Tag Archives: glass

Finished At Last!

Still LIfe With Hydrangea No. 1 and No. 2

The oil on canvas version of Still Life with Hydrangea (on the right) that I started back in mid-summer is finally finished.  It just needs some drying time and a coat of varnish.  The acrylic version on the left was finished last month, but I thought I’d wait until both were done to “unveil” them.

I started with oil paints that are water-miscible (water-mixable or water soluble — all three mean the same).  I determined that they weren’t all they were marketed to be.  Some colors/brands mix with water better than others.  Some mix better with turpentine substitute (mineral spirits).  Some don’t mix very well with either.  Most colors got gummy at some point and resisted spreading.   I ended up giving in and buying a bottle of Turpenoid® and a set of inexpensive conventional oil paints — the supposedly noxious chemicals that I’d been avoiding all my life for fear that they were dangerous to work with.

I found that I had been silly to wait so long to try oils.  I had always assumed that oil painting required a big bucket of solvent. For that I blame Bob Ross and The Joy of Painting… also my unpleasant experiences with oil-based house paint.  I bought a nifty little stainless steel cup with a spill-proof lid and a grate inside for rubbing the brushes against to clean them.  It only needs a few ounces of solvent and it can be reused over and over again before needing to clean the cup and change the solvent, because the paint solids sink to the bottom under the grate. I can’t believe in all my years of making art, I never learned about this.

I’m sure you knew all about this and you’re shaking your head at my ignorance.  Anyway, I’m very happy with how both paintings turned out and I will be posting them for sale shortly — the oil version will need to dry first.  And I’ll need to keep my fingers out of the paint while it does.  I seem to be getting better at that.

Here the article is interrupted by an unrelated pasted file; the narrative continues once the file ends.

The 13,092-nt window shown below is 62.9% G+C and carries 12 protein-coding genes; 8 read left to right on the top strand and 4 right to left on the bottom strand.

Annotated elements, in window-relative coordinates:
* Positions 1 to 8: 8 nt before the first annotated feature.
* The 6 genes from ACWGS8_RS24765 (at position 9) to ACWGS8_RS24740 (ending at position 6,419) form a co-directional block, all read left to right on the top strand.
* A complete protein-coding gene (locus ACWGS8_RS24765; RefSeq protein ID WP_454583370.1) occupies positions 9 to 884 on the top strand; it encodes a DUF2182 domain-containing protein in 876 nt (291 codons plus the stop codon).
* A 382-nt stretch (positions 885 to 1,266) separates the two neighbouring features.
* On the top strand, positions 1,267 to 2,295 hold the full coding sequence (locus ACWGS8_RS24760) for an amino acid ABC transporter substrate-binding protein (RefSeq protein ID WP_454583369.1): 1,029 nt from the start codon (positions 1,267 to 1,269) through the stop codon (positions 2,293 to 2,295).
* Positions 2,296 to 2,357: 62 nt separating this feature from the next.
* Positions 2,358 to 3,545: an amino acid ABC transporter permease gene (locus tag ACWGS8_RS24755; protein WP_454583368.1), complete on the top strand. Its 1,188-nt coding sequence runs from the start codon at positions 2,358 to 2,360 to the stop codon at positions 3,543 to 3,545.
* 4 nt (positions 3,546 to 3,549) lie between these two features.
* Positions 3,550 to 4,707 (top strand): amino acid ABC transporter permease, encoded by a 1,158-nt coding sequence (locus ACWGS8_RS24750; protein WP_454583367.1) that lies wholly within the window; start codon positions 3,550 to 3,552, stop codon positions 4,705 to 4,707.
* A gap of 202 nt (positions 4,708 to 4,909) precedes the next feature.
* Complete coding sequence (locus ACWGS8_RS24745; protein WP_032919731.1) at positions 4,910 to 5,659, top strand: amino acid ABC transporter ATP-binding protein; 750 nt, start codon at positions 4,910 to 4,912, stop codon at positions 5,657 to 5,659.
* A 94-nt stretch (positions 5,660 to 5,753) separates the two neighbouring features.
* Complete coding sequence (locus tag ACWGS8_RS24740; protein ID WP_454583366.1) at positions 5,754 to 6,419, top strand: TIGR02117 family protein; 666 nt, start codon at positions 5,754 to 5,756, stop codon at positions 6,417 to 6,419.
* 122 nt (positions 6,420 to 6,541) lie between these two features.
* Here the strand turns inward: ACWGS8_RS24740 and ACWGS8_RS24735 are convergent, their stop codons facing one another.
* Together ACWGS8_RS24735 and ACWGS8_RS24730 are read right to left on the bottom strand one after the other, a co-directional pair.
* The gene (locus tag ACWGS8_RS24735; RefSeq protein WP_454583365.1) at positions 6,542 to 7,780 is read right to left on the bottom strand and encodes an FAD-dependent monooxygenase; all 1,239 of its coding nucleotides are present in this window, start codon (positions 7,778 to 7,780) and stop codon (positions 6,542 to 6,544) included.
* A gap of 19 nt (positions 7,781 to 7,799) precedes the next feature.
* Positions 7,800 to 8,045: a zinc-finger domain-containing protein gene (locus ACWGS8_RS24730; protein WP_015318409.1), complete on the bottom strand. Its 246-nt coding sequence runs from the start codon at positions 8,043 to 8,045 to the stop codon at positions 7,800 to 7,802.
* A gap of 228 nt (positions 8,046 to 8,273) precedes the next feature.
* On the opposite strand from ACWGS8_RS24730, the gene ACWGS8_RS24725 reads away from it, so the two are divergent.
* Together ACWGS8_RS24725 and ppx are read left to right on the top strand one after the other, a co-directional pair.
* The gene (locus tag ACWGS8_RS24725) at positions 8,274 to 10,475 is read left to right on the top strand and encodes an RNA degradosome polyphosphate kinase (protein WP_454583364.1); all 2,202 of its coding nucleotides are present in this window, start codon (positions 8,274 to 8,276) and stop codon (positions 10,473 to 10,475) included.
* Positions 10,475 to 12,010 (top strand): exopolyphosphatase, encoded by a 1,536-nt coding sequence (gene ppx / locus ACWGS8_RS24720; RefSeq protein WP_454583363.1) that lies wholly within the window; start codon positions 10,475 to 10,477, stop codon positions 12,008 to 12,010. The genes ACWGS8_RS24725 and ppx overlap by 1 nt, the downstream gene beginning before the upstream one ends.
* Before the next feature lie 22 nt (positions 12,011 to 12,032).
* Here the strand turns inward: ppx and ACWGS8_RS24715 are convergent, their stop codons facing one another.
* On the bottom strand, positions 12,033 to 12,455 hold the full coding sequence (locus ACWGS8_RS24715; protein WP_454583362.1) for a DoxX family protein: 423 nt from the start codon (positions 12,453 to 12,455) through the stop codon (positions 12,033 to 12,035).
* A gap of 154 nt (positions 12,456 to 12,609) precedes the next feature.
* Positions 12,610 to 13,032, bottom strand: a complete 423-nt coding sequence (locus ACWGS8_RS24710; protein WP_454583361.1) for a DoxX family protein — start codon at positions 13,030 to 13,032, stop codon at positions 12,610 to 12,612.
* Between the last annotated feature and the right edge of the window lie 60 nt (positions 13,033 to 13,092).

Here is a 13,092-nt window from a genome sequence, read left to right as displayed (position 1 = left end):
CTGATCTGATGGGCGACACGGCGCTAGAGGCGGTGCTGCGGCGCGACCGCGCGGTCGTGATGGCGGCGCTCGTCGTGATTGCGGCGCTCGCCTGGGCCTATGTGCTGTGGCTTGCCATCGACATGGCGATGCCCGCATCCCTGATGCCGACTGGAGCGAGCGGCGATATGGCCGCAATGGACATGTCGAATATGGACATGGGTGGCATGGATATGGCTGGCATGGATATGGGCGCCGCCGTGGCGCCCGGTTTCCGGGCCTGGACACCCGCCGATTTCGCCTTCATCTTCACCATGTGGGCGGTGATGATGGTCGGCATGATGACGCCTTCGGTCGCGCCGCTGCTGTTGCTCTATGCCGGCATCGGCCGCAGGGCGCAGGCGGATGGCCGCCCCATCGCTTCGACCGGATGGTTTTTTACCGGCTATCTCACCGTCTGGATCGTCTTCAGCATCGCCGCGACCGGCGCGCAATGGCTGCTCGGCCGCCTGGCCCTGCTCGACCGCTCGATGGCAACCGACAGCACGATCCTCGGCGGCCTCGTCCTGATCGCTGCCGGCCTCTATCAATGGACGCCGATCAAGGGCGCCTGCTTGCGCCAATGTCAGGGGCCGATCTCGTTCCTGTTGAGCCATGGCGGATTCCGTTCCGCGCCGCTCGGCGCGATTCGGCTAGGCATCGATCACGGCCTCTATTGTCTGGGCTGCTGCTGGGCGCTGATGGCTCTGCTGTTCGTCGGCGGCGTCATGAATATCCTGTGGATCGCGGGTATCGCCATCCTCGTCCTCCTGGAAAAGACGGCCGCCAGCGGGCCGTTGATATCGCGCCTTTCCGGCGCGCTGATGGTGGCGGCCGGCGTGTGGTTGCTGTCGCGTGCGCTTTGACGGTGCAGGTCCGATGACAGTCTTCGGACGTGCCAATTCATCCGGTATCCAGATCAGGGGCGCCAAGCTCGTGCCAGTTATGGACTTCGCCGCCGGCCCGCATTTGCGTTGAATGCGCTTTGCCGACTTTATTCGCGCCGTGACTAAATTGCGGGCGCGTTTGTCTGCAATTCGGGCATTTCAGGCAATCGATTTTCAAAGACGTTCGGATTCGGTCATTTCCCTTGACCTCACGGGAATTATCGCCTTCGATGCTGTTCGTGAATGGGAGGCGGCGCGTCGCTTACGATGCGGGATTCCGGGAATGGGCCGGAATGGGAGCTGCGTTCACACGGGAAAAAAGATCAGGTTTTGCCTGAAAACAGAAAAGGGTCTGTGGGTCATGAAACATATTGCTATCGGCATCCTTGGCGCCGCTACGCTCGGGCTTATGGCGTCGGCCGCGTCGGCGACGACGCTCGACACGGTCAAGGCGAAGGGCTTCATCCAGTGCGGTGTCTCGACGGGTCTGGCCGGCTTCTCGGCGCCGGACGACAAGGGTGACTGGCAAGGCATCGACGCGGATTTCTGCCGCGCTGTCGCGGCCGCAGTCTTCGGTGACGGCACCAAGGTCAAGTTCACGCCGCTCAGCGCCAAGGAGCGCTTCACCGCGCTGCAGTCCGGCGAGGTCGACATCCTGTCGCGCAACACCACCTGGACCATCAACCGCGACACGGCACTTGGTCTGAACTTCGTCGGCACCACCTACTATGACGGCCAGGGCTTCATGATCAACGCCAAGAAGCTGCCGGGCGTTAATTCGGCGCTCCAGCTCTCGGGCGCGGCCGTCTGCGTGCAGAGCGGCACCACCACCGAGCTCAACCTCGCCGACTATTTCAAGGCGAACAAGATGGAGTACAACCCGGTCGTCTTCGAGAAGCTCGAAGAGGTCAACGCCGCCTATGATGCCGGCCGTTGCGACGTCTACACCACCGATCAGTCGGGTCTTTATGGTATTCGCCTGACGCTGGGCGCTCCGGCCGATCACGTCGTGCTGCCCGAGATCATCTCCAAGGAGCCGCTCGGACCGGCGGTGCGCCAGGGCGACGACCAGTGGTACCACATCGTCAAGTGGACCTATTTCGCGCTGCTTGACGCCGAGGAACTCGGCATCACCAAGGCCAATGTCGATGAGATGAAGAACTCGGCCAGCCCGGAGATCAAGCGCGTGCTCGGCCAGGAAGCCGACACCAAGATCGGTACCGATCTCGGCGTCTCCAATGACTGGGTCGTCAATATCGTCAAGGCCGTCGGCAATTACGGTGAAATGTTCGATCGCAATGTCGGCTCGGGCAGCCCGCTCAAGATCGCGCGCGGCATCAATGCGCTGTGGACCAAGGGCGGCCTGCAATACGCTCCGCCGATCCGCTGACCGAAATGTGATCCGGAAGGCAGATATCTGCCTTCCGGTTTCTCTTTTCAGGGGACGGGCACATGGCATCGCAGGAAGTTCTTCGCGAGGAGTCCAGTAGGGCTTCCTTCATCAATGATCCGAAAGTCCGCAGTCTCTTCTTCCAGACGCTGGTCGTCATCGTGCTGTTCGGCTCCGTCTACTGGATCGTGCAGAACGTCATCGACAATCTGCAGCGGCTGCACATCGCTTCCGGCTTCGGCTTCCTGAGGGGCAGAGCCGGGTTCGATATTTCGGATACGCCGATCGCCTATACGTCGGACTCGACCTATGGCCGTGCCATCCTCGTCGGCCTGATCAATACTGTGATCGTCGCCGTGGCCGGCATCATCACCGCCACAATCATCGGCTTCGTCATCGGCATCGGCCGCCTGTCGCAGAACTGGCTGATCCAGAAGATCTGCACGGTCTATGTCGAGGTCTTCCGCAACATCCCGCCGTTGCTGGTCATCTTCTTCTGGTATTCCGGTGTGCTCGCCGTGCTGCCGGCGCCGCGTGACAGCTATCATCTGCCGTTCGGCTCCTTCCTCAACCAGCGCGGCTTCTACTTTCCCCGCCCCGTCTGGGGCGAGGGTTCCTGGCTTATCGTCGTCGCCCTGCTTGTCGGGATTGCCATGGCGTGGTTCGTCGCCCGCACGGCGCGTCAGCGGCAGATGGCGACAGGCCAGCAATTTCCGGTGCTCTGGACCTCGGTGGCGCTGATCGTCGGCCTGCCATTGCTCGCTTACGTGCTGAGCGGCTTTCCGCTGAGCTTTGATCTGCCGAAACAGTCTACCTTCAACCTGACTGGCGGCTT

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No, You Aren’t Seeing Things.

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Yes, that’s a still life in black and white.  Don’t adjust you set!  (Seriously dated myself there.)  Actually it’s the under-painting — about 3/4 finished.  It’s an Old Masters technique that I read about, painting the values first to establish the form and then glazing over with color.  They used it mainly on flesh tones.

I’m trying it out on a still life… because a peach is not going to complain that I didn’t capture her likeness adequately.  Actually, if those peaches could talk, I think they’d be flattered.  No wait, I already baked them in a cobbler, so they wouldn’t say a word.  (Working from a reference photo at this point.)

I’ve got five cherries, a white pitcher and one big flower yet to go, and then I can get to the really fun part — glorious color.  This stage is getting tedious, but I’m very pleased with the results so far.  I especially like the way the wood grain in the table is turning out, and the reflection of the pitcher in the shiny wood.  (That reflection is pretty subtle at this point — probably can’t see it in this small photo.)

I think I stopped fussing with the wood grain just in time.  There is a famous art school proverb about painting:  “It takes two people to make a painting — the artist to paint it, and another person to clobber the artist over the head and stop him before he messes it up.”